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General Hurricane Watch Safety

A hurricane watch is issued when hurricane conditions are possible in the designated watch area within 36 hours. It is essential that you keep informed about the progress of the hurricane and take the necessary preparedness actions to minimize property losses and personal risk.

Remember, most of New England's tropical storms and hurricanes accelerate as they approach, dramatically reducing your time to prepare. Never base your actions on the estimated time of landfall, for hazardous weather will often arrive as early as 6 hours prior to the time the eye of the storm makes landfall.

You should have a hurricane tracking chart handy. Many local radio or television stations broadcast this information. Your local NOAA All- Hazards weather radio station will always broadcast the latest positions as a hurricane approaches, along with a variety of storm-related information. It is your best source of weather information, at your fingertips, 24 hours a day.

When a hurricane threatens, your National Weather Service urges you to follow these preparedness rules:

Evacuation Possibility

Anyone living in an area subject to flooding, either coastal from the storm surge or inland from heavy rainfall, should consider evacuation. If your home may not withstand the expected winds, particularly mobile or modular homes, you should consider evacuation as well.

If local officials recommend that you evacuate, do so immediately. Try to use the routes local officials recommend. These routes will often be patrolled more frequently, meaning help will reach you sooner if you get into trouble.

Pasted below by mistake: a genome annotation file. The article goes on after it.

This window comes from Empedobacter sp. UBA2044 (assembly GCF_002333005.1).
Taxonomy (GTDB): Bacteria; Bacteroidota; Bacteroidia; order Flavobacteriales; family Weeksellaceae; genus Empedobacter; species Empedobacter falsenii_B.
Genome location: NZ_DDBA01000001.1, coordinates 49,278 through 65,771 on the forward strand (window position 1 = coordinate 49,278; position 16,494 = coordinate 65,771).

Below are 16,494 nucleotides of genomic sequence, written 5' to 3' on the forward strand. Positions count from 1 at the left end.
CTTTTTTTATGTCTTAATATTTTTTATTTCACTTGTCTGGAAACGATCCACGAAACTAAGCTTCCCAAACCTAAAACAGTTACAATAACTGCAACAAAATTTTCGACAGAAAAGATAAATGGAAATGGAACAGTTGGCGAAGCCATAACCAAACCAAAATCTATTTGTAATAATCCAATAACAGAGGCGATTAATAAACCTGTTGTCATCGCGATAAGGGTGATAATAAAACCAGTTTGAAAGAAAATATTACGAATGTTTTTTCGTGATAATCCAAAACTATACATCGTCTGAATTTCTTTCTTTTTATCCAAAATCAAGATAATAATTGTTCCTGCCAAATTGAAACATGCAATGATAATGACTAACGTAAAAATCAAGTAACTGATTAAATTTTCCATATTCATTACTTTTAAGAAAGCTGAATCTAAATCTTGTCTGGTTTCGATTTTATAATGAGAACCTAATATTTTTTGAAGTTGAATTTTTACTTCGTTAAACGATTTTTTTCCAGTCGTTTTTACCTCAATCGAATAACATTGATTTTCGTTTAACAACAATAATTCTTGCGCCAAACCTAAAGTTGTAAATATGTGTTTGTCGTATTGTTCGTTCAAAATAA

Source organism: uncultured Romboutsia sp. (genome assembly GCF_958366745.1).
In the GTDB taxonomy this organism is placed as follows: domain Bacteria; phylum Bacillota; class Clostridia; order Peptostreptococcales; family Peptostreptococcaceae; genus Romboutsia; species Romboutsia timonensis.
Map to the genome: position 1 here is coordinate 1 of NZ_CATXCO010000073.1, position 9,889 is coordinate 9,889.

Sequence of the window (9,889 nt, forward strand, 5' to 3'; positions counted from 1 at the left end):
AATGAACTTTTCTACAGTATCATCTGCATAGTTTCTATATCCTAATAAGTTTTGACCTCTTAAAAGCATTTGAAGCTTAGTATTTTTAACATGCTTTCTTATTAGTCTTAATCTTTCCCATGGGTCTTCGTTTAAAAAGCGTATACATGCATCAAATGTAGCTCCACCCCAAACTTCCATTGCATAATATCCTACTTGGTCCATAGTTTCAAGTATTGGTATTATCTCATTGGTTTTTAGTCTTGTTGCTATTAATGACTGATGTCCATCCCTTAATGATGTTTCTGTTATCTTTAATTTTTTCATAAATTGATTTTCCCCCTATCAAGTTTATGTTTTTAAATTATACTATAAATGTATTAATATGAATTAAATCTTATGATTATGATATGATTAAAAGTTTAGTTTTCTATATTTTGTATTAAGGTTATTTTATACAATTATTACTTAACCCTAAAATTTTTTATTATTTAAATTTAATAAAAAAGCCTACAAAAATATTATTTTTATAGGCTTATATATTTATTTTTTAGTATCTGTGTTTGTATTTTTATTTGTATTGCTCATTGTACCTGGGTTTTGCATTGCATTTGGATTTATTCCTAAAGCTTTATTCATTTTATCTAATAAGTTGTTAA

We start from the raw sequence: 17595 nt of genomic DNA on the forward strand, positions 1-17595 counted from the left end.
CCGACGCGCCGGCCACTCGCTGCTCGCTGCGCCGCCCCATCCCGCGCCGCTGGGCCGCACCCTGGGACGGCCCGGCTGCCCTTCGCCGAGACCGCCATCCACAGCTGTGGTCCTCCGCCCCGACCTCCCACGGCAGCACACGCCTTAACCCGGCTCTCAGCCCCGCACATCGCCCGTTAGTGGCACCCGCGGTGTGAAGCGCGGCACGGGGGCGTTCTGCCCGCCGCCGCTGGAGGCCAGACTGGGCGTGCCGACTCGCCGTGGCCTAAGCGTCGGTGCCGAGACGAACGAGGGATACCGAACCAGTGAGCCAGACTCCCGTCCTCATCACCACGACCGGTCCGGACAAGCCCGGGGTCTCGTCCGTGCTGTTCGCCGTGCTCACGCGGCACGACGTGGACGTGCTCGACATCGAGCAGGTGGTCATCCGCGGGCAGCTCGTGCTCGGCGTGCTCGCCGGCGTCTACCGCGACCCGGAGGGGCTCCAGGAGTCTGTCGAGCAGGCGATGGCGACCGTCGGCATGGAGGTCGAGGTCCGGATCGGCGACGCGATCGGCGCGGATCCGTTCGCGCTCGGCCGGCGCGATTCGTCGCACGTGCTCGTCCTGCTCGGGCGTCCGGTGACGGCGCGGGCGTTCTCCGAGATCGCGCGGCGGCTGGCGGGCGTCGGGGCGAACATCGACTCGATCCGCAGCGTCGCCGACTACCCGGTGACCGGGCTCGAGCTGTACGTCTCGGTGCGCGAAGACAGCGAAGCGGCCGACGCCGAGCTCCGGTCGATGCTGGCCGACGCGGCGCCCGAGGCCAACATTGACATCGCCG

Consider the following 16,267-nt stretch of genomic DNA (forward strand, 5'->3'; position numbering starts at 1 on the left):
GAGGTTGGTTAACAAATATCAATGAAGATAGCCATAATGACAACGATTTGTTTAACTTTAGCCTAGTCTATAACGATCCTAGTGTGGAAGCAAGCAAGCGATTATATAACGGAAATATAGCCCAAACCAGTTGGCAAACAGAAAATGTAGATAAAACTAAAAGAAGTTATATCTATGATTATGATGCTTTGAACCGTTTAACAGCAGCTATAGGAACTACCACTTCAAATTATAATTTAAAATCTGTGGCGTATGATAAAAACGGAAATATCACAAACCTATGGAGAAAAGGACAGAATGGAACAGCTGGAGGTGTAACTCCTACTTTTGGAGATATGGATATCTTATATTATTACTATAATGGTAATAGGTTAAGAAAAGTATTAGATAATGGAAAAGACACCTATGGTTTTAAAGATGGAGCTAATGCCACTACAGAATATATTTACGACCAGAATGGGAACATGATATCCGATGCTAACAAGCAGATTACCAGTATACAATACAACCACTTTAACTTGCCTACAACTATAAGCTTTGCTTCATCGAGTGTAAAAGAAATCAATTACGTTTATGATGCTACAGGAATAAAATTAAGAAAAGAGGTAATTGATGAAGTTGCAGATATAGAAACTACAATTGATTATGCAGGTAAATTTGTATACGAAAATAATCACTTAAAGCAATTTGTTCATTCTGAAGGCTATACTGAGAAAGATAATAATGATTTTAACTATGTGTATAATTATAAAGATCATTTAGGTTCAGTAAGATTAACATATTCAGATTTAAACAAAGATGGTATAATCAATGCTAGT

Evacuation does not necessarily mean fleeing hundreds of miles. The shortest distance you can travel to leave an area which will be flooded, or isolated due to flooding, to reach a building which can withstand the expected winds is ideal. Think: "Run from the water, and hide from the wind."

  • Make arrangements now for the relocation of pets should you have to evacuate. Many shelters do not allow pets.
  • Have your car fully fueled and ready to go should you be asked to leave your home.
  • Be certain of the route you will take to the location or shelter you will use to escape the hurricane winds.
  • Anyone living in a mobile home should plan to relocate to a more sturdy shelter.
  • Take as few vehicles as possible. The fewer cars on the road, the better traffic will flow and the quicker everyone can reach their intended destination safely. Try to avoid towing large trailers.

Emergency Supplies

  • Make sure you get refills on needed prescriptions and other personal supplies.
  • Have plenty of batteries for radios and flashlights.
  • Have a full tank of fuel in your car.
  • .
  • Have at least 3 days of packaged foods and canned goods that require little or no cooking or refrigeration. Have a manual can opener as well.
  • Put aside bottles of fresh water. You should have enough to provide one gallon of water to each person in your family for drinking and sanitation each day. Have at least a 3 day supply on hand.
  • Have boards and nails on hand to protect exposed windows.

Boat Owners

  • Remove your boat from the water. You will not have time if you wait for the warning to be issued. Remember that you will not be the only person at your location trying to get a boat out of the water.
  • For those that cannot remove the boat from the water, tie up your boat at this time. Be sure to have plenty of extra lines, chaffing gear and fenders. Fully charge the battery.
  • Insure your vessel is as watertight as possible.
  • Remove all non-essential equipment.

Miscellaneous Items

  • Move all outdoor furniture and toys indoors.
  • Remove the pool cover and store it inside. If you have an above- ground pool, fill it completely. Remove any non-permanent equipment.
  • After you are through, check on your neighbors and see if they need assistance.

If you follow these steps when a hurricane watch is issued, you will be better prepared and ready to act quickly and calmly should the watch be upgraded to a warning.


Learn more about Hurricane Preparedness from the National Hurricane Center.

April to May of each year is the best time to take action to protect your family and property.


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Page last modified: December 5, 2005

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